Malaysia and Indonesia had a naval stare-down recently over an oil-rich area in the Sulawesi Sea. From a Singapore Angle (formerly “Singapore Tsunami Relief Effort” blog) covers the story in four parts, with a lot of background about effects on ASEAN and other regional relationships.
Meanwhile, Colby Cosh (on 7 March) covers another angle of dispute between the two states, the huge number of illegal (and indispensible) Indonesian workers in Malaysia.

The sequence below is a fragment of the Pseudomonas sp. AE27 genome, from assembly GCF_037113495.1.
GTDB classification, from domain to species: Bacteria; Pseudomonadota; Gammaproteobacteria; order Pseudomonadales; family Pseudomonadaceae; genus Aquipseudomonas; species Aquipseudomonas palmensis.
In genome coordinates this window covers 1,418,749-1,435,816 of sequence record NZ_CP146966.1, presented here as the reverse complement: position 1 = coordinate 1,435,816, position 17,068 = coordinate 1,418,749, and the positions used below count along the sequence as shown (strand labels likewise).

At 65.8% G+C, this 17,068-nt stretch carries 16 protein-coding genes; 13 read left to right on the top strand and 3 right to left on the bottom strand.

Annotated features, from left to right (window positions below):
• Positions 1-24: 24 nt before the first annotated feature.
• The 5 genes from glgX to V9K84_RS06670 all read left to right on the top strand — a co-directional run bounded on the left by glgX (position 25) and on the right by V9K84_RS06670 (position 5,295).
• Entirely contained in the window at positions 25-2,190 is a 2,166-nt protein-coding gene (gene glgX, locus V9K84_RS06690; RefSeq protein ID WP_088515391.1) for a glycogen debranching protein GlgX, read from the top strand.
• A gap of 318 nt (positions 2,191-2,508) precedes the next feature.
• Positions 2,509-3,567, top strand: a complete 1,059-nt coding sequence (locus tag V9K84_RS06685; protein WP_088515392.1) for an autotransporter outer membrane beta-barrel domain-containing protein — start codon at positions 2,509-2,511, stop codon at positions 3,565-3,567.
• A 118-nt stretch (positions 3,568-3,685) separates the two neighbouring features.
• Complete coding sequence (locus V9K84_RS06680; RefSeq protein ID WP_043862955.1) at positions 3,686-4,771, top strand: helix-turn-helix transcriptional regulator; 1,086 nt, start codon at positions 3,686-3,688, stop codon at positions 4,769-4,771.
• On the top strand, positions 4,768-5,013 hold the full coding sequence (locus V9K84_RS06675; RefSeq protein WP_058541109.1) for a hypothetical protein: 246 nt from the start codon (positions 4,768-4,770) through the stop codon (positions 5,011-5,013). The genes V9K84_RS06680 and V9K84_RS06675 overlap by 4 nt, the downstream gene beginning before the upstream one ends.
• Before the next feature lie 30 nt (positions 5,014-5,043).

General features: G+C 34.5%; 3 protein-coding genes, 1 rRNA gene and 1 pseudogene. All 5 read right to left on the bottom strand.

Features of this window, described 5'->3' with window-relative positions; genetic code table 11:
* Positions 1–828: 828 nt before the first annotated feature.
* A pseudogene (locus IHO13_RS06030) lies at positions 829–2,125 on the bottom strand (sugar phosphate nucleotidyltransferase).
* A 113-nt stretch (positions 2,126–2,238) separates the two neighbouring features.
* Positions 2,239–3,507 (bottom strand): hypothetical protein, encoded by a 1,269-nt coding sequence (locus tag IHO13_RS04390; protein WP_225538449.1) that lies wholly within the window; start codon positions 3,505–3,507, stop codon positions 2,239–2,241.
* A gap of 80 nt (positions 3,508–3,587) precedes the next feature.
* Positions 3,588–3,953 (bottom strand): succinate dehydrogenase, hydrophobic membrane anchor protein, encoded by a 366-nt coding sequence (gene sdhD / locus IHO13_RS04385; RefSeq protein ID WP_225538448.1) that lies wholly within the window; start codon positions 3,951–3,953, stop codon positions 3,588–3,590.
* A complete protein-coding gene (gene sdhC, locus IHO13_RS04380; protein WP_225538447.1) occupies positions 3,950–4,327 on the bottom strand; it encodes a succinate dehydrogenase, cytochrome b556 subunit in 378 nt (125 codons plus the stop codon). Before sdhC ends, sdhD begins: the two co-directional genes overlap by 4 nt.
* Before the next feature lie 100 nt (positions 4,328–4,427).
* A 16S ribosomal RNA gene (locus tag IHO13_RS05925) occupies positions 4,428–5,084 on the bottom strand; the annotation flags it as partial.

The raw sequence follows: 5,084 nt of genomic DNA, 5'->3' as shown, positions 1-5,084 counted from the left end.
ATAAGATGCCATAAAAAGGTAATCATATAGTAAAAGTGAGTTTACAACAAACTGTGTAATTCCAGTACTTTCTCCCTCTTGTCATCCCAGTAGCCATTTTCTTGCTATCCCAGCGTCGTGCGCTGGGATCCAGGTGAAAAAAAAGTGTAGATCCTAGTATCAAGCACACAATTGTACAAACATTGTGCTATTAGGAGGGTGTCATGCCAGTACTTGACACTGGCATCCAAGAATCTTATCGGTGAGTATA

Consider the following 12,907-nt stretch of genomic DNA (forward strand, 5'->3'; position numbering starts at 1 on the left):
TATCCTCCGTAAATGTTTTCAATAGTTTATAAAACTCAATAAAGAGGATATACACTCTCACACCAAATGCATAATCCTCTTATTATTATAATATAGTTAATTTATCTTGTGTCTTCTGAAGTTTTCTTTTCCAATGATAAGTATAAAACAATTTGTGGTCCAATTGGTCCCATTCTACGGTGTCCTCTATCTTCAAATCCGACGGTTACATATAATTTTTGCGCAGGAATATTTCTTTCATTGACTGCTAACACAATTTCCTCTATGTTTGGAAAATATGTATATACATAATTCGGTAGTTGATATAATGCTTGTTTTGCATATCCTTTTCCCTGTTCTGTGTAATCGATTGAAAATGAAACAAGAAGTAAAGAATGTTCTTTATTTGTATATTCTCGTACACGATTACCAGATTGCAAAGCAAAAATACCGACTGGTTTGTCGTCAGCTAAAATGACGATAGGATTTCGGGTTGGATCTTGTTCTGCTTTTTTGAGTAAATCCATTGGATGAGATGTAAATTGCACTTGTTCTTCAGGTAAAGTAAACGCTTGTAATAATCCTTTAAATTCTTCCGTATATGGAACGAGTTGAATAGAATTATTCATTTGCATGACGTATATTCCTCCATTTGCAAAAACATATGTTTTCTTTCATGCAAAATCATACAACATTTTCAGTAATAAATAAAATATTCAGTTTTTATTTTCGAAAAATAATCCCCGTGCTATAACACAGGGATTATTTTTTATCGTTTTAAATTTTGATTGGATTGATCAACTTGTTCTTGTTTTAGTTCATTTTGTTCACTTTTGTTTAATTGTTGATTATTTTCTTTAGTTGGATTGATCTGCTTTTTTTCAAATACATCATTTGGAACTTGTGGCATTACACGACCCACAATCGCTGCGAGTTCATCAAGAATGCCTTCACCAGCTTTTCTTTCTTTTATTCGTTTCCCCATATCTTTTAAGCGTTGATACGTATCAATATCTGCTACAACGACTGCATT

Recognizing the perceived need for cheap Indonesian labour, the Malay government decided to seek a middle course: give the workers an amnesty period to return to Indonesia, have their status regularized and documented, participate in classes that would instruct them in the distinctive cultural sensitivities of their Malay masters, and return to Malaysia to get back to the saw and the scrub-brush.
What the Malaysians didn’t foresee was that once the workers had returned to Indonesia with their Malaysian savings, they might not be allowed back over the border so easily. Indonesian officials, it appears, have jumped at the chance to hold their rich neighbour’s workforce hostage, or at least to squeeze it for every penny they can get.